Fr Mark over at Vultus Christi blog has a lovely post on Blessed Ildefonso Schuster, former Cardinal Archbishop of Milan. During our pilgrimage to the Exposition of the Holy Shroud of Turin last year, we visited the duomo in Milan and paid our respects at the tomb of Blessed Ildefonso. Yesterday was the Blessed Cardinal's feast day and as a Benedictine, Fr Mark's new congregation were celebrating the man, his life and his example.
I was struck by one of the Cardinal's sayings, one which is very appropriate for these times and for priests in parish ministry. He speaks about the importance of holiness. Too often those of us in parishes forget about the first item on our ministerial agenda - to form the people in holiness and prepare them for heaven. We have so many other pressing concerns - running the parish plant, administering the sacraments, visitation, getting involved in various local activities, and we tend to run around like Marthas all day, every day. And yet, as the Lord reminds us, "only one thing is necessary": holiness. Here is what Blessed Ildefonso has to say (from a talk he gave to his seminarians just a few days before he died):
"I have no memento to give you apart from an invitation to holiness. It would seem that people are no longer convinced by our preaching; but faced with holiness, they still believe, they still fall to their knees and pray. People seem to live ignorant of supernatural realities, indifferent to the problems of salvation. But when an authentic saint, living or dead passes by, all run to be there. Do not forget that the devil is not afraid of our [parish] sports fields and of our movie halls: he is afraid, on the other hand, of our holiness."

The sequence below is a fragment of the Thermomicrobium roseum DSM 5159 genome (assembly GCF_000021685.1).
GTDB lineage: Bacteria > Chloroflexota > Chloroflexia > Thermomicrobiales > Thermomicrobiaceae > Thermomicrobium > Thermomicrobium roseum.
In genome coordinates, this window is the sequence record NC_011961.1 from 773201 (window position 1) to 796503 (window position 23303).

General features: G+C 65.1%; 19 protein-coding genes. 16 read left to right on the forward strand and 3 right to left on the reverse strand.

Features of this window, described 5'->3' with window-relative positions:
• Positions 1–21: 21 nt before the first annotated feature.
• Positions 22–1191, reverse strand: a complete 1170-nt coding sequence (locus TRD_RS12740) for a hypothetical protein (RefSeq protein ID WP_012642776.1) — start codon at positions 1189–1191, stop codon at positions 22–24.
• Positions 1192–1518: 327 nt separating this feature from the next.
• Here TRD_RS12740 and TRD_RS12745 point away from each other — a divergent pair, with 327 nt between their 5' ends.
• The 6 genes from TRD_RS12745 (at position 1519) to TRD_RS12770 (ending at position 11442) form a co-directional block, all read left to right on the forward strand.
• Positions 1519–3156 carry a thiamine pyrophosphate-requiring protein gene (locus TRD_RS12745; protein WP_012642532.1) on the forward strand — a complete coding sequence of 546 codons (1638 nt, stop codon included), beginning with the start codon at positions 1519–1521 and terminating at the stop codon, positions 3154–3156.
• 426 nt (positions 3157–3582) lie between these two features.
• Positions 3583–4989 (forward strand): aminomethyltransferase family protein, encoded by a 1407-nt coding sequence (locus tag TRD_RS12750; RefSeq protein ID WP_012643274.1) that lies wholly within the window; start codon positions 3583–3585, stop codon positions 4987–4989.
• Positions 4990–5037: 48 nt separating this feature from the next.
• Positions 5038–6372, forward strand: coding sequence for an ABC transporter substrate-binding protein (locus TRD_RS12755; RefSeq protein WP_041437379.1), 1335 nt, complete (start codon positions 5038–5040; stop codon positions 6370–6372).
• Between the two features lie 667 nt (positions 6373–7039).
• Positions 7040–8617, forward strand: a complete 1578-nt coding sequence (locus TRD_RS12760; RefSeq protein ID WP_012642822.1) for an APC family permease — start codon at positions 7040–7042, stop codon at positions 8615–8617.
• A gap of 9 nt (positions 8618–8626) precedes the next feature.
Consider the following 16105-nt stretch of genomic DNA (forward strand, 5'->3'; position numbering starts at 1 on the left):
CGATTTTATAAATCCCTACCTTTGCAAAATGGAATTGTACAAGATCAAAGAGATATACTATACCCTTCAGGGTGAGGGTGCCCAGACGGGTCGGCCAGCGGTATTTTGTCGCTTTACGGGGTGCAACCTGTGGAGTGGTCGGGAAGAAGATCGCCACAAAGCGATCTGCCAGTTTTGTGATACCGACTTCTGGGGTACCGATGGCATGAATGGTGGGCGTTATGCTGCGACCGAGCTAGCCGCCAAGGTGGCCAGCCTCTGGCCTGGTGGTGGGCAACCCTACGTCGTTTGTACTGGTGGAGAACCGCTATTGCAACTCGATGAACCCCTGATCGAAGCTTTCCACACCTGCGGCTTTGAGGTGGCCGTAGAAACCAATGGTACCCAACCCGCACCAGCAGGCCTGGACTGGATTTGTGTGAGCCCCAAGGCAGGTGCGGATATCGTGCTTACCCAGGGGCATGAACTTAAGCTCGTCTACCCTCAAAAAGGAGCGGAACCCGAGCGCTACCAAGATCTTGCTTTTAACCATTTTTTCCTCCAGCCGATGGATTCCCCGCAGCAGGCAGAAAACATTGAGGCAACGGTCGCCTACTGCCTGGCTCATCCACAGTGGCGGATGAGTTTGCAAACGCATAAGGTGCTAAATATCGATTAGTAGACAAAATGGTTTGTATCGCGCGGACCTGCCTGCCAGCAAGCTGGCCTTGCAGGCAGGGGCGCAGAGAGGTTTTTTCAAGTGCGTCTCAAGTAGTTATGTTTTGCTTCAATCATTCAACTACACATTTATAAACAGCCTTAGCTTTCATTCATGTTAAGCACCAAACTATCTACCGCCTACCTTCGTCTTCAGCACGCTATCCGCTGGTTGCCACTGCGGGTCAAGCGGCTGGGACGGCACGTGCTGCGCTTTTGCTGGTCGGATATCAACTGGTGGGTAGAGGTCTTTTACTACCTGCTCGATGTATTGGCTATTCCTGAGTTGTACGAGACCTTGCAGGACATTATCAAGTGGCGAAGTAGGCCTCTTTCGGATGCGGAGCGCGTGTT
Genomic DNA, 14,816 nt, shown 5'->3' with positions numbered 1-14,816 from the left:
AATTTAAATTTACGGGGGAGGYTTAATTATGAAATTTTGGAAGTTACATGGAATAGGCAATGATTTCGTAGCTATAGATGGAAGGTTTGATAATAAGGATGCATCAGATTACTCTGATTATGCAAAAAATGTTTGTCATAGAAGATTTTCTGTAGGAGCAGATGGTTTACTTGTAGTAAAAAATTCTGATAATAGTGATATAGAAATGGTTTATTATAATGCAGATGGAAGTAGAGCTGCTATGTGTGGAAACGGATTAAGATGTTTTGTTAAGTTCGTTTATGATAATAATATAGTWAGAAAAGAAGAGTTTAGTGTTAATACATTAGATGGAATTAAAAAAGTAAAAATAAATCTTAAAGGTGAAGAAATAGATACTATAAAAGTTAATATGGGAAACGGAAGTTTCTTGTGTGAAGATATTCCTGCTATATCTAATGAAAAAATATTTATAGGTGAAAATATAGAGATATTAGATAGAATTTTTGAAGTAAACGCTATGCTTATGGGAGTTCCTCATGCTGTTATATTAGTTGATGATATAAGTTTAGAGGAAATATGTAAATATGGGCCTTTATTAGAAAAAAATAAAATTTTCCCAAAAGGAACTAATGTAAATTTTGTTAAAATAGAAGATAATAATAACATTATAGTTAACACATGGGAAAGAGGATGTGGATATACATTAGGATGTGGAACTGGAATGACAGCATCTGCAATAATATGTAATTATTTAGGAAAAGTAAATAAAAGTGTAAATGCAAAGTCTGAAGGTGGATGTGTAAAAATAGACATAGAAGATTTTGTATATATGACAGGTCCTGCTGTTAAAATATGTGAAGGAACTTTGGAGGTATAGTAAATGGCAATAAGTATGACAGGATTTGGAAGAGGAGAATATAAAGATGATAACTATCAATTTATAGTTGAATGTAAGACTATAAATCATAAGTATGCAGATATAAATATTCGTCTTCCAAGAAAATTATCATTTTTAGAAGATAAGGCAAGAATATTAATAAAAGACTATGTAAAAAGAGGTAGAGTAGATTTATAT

Good advice. If there is one thing we need to do now, especially here in Ireland, and that is to put the fear of God into the devil and his minions.
I am reminded of that joke which Fr Z posted on his blog: the one about the various religious and the parish priest during Vespers when the light went out:
During a Eucharistic Congress, a number of priests from different orders are gathered in a church for Vespers. While they are praying, a fuse blows and all the lights went out.The Benedictines continue praying from memory, without missing a beat.The Jesuits begin to discuss whether the blown fuse means they are dispensed from the obligation to pray Vespers.The Franciscans compose a song of praise for God’s gift of darkness.The Dominicans revisit their ongoing debate on light as a signification of the transmission of divine knowledge.The Carmelites fall into silence and slow, steady breathing.The parish priest, who is hosting the others, walks down the stairs to the basement and replaces the fuse.
I love it, and I get the point. But perhaps it might have been no harm for the parish priest to sit in the darkness for a while and keep praying, and then replace the fuse.
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PS For those of you interested in relics, Blessed Ildefonso's body was found completely incorrupt when it was exhumed as part of the beatification process. Below is a photograph of his face as found when exhumed.